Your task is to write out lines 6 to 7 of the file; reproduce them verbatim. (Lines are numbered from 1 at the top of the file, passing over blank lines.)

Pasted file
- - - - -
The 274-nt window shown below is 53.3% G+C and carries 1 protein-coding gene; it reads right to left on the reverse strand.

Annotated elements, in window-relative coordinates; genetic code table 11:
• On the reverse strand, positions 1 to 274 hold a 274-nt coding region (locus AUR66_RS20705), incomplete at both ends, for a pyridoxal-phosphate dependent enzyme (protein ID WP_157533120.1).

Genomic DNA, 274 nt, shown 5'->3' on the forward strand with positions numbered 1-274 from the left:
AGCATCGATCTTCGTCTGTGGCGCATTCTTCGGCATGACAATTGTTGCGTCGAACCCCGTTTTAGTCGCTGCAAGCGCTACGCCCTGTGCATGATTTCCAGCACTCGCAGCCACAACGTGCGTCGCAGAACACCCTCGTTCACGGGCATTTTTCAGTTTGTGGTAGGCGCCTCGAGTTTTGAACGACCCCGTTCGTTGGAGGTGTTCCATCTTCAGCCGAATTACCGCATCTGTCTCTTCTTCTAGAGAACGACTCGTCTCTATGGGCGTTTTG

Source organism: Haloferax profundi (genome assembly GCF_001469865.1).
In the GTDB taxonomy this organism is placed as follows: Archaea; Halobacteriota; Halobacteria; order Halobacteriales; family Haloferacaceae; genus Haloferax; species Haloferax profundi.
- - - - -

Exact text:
Source organism: Haloferax profundi (genome assembly GCF_001469865.1).
In the GTDB taxonomy this organism is placed as follows: Archaea; Halobacteriota; Halobacteria; order Halobacteriales; family Haloferacaceae; genus Haloferax; species Haloferax profundi.